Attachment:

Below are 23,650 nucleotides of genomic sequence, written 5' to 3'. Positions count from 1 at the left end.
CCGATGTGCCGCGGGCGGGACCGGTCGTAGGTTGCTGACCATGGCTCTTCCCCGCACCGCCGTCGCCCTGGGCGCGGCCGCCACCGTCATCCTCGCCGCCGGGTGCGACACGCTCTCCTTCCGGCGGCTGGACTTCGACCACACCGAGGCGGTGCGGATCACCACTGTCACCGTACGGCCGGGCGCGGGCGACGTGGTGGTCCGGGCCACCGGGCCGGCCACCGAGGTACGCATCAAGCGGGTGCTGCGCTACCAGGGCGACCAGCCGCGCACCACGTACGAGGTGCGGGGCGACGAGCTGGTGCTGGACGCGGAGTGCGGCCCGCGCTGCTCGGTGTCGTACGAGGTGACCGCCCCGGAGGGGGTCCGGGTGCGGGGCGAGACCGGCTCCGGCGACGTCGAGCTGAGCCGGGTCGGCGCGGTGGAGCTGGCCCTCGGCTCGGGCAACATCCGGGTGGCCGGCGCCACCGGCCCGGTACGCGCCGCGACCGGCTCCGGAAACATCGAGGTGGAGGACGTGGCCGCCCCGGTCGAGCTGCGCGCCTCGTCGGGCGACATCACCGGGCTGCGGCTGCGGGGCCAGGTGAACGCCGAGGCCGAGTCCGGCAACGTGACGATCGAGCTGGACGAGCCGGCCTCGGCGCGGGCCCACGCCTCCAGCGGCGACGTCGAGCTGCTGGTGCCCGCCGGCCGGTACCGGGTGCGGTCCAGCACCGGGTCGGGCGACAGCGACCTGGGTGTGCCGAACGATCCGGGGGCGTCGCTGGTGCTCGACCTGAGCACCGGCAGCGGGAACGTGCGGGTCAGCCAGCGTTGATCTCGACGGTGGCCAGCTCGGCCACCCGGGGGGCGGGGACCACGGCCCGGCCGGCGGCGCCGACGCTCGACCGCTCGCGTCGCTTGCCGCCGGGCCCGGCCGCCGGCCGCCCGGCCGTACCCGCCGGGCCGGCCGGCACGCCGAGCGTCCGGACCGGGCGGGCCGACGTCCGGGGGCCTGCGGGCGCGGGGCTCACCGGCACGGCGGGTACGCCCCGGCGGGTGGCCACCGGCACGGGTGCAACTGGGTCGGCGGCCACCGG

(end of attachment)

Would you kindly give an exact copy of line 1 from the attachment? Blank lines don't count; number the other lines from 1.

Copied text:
Below are 23,650 nucleotides of genomic sequence, written 5' to 3'. Positions count from 1 at the left end.